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News / 13.12.23

The Super Shoe Debate

This year’s Irish Life Dublin Marathon generated over 48,000 mentions on social media. And while competitors had their eyes fixed on the finish line, others had their eyes focused firmly on the feet of those competing.

It’s now a given that the top competitors will wear a form of super shoes; designed to be faster, lighter, and more responsive than traditional running shoes, several studies have shown that super shoes can allow elite athletes to gain up to four minutes of improvement on their race time.

In fact, super shoes, in particular Nike Alphaflys, were the catalyst for the first ever sub two-hour marathon to be completed, with Eliud Kipchoge running the INEOS1:59 Challenge in 1 hour and 59 minutes. In Wired’s article about the science behind his run, Kipchoge’s “efficiency enhancing shoes” were called out as a key element to his success.

Since the development of their super shoes in 2016, Nike have dominated the field; their athletes won 31 of the 36 podium places in 2019’s six major marathons. However, this is beginning to change.

This year’s Boston Marathon saw all three male winners on the podium wearing Adidas’ Adios Pro 3s, while the Berlin Marathon saw Ethiopia’s Tigist Assefa smash the women’s world record, also while wearing a pair of Adidas shoes.

And as Kemal Husen and Amente Sorome Negash smashed records crossing the finish line in Dublin this year, while celebration of their achievements was the key topic of conversation, there was inevitably also some chat about their footwear.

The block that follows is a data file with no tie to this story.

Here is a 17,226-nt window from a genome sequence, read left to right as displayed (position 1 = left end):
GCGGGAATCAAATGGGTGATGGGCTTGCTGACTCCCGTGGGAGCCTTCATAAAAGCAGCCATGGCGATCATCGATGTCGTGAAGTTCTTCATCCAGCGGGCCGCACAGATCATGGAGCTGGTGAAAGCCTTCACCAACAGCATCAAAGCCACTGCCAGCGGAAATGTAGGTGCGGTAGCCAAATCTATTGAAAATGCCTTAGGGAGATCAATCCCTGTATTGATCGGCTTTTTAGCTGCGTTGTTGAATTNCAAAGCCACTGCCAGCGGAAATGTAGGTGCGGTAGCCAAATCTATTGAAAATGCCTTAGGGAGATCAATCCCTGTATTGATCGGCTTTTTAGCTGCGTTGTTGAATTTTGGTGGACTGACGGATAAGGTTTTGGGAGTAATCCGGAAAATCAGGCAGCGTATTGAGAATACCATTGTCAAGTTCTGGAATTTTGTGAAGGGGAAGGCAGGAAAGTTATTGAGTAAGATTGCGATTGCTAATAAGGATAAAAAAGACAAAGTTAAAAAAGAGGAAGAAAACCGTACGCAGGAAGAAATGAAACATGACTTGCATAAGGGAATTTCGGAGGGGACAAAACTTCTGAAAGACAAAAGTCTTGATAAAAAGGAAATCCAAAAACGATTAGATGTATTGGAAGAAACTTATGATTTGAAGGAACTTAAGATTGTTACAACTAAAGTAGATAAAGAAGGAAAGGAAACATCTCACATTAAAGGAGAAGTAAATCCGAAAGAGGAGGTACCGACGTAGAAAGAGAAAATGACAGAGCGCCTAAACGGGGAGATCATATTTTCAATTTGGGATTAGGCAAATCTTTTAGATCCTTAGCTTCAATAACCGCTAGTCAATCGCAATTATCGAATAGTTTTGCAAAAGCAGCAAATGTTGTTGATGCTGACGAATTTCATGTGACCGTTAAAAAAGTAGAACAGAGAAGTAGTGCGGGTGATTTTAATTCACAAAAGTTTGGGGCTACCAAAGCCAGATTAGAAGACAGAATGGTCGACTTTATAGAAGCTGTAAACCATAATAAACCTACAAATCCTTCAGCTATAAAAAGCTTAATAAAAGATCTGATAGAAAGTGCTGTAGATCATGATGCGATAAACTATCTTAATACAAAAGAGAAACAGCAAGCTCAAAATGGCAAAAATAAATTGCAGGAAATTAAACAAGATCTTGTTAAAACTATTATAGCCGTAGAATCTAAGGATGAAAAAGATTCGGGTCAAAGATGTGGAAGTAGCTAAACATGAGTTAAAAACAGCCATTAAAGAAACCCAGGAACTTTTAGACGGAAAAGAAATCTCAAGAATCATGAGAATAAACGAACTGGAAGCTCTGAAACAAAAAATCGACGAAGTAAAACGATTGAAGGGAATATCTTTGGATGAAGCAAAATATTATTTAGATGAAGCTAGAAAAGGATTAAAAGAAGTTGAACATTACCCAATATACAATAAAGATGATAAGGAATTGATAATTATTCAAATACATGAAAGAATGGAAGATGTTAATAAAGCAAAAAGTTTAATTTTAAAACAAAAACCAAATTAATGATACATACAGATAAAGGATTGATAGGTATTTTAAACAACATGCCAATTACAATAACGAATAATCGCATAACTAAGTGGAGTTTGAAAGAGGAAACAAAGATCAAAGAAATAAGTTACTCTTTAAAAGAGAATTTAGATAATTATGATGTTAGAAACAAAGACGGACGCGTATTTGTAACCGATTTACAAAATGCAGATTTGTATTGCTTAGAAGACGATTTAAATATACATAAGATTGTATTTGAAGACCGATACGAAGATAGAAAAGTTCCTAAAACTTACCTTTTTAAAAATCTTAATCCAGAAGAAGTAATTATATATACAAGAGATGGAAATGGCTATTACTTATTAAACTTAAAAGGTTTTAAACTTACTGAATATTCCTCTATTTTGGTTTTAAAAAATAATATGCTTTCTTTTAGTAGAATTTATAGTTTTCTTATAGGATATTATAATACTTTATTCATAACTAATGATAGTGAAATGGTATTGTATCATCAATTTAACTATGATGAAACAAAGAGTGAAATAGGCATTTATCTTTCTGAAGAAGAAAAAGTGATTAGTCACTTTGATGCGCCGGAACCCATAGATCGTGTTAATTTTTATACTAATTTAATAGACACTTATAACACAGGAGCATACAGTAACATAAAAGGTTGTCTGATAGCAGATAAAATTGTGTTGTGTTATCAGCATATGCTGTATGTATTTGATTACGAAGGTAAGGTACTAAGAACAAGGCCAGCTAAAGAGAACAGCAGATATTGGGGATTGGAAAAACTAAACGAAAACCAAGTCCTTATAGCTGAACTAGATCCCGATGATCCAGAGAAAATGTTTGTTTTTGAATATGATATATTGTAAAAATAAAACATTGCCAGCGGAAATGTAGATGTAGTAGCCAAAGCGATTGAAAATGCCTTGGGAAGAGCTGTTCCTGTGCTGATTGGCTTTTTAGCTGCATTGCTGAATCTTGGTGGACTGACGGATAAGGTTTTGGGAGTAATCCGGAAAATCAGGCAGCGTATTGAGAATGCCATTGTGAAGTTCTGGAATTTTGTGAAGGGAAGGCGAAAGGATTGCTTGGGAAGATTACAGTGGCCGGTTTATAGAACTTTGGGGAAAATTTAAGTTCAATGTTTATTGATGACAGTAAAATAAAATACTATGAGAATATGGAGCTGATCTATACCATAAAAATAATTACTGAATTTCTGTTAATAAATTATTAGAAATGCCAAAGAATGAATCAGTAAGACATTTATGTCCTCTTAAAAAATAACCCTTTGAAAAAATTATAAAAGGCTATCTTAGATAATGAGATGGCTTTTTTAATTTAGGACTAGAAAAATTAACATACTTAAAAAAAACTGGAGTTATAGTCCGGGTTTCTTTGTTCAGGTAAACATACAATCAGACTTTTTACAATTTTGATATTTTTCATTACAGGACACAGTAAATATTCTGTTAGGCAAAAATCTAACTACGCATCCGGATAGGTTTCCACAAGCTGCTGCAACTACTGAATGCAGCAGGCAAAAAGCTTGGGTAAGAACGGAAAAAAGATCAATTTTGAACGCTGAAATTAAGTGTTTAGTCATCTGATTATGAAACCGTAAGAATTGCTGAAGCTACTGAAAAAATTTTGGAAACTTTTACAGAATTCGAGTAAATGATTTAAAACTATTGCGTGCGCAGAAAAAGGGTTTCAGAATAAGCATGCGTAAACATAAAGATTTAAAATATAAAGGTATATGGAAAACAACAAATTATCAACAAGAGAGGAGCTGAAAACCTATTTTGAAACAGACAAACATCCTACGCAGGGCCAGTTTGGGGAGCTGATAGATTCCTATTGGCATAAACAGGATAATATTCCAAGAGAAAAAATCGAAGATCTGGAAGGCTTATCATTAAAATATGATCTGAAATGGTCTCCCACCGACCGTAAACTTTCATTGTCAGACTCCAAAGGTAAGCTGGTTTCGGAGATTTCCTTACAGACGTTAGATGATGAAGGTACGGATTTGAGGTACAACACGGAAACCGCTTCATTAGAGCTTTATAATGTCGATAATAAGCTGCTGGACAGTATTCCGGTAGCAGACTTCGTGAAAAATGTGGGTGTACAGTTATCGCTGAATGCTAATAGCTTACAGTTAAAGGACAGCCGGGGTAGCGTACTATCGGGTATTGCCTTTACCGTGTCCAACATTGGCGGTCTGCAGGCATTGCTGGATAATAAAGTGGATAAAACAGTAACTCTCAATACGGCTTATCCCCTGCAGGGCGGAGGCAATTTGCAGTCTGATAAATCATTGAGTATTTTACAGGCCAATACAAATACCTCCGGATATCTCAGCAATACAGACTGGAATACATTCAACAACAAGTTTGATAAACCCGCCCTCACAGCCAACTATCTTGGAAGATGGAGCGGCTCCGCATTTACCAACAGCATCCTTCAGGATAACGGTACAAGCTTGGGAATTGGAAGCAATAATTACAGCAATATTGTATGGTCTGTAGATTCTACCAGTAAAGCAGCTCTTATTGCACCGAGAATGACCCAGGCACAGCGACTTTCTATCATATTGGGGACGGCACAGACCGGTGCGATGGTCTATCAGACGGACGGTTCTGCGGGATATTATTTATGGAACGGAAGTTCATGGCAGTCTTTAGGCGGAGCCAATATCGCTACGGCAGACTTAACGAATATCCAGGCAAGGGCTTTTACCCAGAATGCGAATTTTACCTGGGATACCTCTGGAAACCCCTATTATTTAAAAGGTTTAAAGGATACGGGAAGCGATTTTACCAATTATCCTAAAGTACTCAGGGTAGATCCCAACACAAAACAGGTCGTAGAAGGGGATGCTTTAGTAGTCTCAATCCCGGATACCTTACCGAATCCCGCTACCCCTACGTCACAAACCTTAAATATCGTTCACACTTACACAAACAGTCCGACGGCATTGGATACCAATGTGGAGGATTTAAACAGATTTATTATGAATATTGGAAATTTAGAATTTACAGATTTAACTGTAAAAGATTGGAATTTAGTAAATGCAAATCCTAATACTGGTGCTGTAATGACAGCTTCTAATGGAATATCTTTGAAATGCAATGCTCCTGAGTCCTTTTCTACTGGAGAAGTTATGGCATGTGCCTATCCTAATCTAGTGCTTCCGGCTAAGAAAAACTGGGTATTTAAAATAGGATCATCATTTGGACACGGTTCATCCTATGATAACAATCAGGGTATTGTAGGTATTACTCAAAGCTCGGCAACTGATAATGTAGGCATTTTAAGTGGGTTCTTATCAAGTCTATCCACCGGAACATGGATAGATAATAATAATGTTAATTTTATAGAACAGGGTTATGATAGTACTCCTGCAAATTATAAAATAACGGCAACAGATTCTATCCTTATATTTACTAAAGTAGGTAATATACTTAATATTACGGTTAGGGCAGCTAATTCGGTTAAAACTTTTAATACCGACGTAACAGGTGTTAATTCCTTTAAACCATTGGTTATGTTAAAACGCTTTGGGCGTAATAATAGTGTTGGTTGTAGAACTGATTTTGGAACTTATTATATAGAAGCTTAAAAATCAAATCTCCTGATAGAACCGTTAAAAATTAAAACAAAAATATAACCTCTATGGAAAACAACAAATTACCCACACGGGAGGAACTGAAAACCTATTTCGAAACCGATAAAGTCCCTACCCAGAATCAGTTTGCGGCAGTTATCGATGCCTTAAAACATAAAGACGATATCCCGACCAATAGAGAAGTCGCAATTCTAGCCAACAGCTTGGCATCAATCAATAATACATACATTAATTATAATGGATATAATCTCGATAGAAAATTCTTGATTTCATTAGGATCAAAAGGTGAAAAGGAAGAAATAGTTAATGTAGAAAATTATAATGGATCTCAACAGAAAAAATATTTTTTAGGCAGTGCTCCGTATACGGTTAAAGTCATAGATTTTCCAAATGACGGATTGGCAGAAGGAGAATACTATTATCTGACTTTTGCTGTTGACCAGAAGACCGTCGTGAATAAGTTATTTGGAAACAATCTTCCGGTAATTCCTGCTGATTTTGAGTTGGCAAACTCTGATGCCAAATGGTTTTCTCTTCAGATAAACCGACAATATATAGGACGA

So how does social media weigh in on the great super shoe debate?

With over 120,000 mentions of super shoes on social media so far in 2023, people had a lot to say about the footwear, with cost vs. value being one of the key drivers of conversation. As much as we all like to pretend we’re elite athletes, are they really worth the price tag for a Saturday parkrun?

Another area of concern was the “removal of a level playing field” and whether they create an “unfair advantage for some competitors”.

Scientific studies into the effectiveness of super shoes were also frequently shared, as was praise for the incredible athletes smashing world records in them.

Adidas came under fire on social media, as they announced their new Adios Pro Evo 1s, a single-use shoe for Adidas-sponsored marathon runners, generating strong criticism for their “lack of awareness” and contribution to “unnecessary landfill”.

Social media also saw the promotion and celebration of “low-tech running”, with many claiming that if you want to go for a run, not intentionally to quote Nike, but just do it. You don’t need a smart watch or super shoes, just get out, enjoy yourself and hey who knows, maybe next year you’ll find yourself on the streets of Dublin as part of the 2024 Irish Life Dublin Marathon.

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